So we went home and the next day got a call that we had a turn for an MRI the next day at 5 am. That was fast. So we woke up at 3 am, drove to the hospital, and hoped that Hanoch was able to stay still inside the MRI tube… Impressively, he stayed still! Even the radiologist was impressed. What a relief! We went back home to get some sleep, and at 2 pm got another call from the nurse – you have another MRI today at 9 pm. So sleep fast, find someone to take care of the other kids at home, and go again to the hospital. We came back at around 12 pm and fell on our beds.

The next day (or the day after, but time gets somewhat blurred here) we had a meeting with the doctors to hear what they thought we should do. The MRIs came back with some small spread in the lower back, but this was typical of this type of tumor, so no need to get panicked. But we are not completely comfortable with the MRI pictures, they said. While we clearly think this is a tumor of type G, we are not 100% sure and would like to do a biopsy. This is done by opening a hole in your son’s head, inserting a needle, and getting a couple of cells out. And we can do this tomorrow if you want.


Completely shocked, we said we wanted to hear a second opinion, and that we didn’t want to rush if this wasn’t necessary. They said that we didn’t need to rush (so why do the biopsy the next day!?#$%#@). Anyway, the same day, by way of a miracle and some help from the doctors, we went to the best child neurosurgeon there is here in Israel. We got to him the same day in the afternoon. Looking at the MRIs, he agreed that something was not regular in the tumor and that we should do a biopsy. But not a needle biopsy but a full-blown craniotomy – basically open his brain and get as much tissue as we can to better understand what’s in there. A needle biopsy may not be good enough. My wife stopped breathing like for five minutes when he said this. But strangely, this guy made sense, he looked sure of what he was doing… and he has charisma. So funny enough, we thought his idea was good.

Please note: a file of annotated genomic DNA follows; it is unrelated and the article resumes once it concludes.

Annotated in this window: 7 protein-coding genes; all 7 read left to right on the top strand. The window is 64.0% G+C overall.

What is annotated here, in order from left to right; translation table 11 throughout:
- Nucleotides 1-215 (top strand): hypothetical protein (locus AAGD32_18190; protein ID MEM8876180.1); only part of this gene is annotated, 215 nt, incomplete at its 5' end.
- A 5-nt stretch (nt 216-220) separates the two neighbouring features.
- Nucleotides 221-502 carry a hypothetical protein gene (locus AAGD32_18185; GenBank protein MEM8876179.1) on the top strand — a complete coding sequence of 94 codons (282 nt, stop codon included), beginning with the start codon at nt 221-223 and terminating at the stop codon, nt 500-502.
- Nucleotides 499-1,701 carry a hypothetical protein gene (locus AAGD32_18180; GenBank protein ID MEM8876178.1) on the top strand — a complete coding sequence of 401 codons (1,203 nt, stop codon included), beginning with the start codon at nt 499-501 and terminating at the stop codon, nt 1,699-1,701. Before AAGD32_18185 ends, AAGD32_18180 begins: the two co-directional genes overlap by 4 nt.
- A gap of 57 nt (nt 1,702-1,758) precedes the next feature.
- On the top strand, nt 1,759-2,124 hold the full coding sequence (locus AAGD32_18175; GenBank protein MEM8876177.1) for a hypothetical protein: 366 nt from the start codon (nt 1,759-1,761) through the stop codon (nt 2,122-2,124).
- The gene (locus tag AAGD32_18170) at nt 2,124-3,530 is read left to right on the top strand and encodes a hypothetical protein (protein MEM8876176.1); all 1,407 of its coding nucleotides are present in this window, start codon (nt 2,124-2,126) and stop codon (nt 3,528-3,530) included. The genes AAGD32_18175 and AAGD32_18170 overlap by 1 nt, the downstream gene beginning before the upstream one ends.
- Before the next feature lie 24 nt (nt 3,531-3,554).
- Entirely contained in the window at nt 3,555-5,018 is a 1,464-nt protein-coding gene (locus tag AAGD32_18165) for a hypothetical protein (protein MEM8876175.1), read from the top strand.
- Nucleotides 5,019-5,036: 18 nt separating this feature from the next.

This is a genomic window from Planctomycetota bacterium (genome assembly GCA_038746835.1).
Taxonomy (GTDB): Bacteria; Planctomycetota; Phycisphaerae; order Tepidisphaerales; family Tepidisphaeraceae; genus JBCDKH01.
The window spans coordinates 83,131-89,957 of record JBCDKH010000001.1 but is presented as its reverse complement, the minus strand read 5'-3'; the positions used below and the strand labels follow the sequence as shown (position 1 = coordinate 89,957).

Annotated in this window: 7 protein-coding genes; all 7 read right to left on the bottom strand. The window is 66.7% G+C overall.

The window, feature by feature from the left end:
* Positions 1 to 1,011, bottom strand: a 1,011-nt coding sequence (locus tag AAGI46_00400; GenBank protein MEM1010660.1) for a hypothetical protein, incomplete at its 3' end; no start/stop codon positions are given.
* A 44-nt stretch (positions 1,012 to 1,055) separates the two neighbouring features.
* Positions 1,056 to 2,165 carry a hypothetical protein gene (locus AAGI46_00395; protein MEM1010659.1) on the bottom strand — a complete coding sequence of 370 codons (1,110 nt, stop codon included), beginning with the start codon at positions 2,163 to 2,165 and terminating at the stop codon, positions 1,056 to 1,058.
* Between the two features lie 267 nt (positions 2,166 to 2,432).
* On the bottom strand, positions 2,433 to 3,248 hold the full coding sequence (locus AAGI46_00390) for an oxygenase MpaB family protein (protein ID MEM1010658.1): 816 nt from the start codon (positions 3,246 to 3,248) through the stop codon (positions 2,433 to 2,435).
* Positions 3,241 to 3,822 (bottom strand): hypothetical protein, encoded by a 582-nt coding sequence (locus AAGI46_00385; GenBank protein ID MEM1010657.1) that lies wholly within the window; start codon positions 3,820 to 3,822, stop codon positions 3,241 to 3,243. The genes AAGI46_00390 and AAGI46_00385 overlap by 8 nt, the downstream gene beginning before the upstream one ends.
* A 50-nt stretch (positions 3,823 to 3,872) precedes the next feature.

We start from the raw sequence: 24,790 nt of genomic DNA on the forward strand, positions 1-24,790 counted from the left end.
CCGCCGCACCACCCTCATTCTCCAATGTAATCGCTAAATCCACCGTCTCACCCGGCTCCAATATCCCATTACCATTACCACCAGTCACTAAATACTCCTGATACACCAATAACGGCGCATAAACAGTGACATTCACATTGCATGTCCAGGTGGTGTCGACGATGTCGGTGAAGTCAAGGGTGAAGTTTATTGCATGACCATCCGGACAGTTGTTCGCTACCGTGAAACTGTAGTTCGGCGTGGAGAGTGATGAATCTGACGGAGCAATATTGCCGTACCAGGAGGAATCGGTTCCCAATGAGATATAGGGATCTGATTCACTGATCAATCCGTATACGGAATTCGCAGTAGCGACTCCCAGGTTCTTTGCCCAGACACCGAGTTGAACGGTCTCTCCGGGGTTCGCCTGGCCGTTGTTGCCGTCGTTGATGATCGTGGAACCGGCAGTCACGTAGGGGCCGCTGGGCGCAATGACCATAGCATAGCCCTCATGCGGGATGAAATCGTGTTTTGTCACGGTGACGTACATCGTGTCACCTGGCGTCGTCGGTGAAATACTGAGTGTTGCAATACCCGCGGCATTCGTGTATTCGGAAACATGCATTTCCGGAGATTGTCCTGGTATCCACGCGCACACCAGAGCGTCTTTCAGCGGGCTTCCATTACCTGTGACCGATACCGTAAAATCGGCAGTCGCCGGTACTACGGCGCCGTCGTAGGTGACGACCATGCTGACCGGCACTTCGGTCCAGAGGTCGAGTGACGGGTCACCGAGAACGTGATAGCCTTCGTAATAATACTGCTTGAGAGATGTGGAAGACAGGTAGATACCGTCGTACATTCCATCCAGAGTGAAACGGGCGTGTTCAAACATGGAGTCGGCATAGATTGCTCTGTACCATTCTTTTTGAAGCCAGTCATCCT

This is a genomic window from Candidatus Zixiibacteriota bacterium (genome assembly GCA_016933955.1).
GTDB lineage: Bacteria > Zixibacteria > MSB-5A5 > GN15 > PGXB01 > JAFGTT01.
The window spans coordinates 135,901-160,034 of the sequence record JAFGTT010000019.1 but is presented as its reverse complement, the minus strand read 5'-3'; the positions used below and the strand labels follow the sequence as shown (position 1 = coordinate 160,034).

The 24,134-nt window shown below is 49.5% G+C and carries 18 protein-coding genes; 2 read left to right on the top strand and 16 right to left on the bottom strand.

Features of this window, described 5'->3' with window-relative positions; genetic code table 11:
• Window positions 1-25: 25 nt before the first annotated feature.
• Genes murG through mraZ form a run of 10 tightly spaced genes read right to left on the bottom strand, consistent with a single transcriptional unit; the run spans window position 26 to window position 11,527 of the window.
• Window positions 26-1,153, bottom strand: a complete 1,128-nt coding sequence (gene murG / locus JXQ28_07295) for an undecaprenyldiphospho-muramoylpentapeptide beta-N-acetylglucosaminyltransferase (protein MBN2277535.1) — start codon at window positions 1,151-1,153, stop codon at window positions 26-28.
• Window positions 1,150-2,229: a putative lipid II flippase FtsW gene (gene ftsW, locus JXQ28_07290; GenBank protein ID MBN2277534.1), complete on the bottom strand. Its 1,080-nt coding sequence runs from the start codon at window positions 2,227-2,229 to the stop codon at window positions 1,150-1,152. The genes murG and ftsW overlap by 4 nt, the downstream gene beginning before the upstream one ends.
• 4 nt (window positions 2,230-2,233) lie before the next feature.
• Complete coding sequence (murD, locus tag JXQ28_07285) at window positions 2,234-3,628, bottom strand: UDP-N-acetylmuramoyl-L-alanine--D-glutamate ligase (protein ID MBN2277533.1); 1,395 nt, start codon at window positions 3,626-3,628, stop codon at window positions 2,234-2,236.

But we wanted to get more opinions, so we sent the MRIs flying around the internet to anybody who could help, went to more hospitals here in Israel… And one friend of ours managed to get them into the best children hospital in the world (let’s call it hospital H), where the case was seen by the best team of child neuro-oncologists there is. After some days (cases are analyzed by the team once a week), our friend was told that they didn’t think we needed to do a biopsy. But they never wrote this down and all our emails went unreturned. We kept on writing them, but no answer came back.

And at this stage, the neurosurgeon that proposed the craniotomy changed his thoughts and also said we should do a needle biopsy. We went to see another oncologist and she said we could start treatment without doing a biopsy, or we could do the biopsy. But there was always the risk that the treatment would not match and we would have wasted time.

CONFUSION!!!! Where is the risk management? Did someone compare the risk of a biopsy against the risk of treating for the wrong tumor? After reading many papers, we understood now (once again) that medicine has more unknowns than knowns. And that doctors could not calculate these risks. Each case is special, each surgeon has his own statistics, and there are not enough numbers to do real statistics and probability calculations. This is very hard for two hard-core engineers like my wife and I. So we went with the biggest consensus, and set up a turn for the needle biopsy. But things still didn’t “close” for us, and the opinion from the hospital outside Israel was nudging in the back of our heads.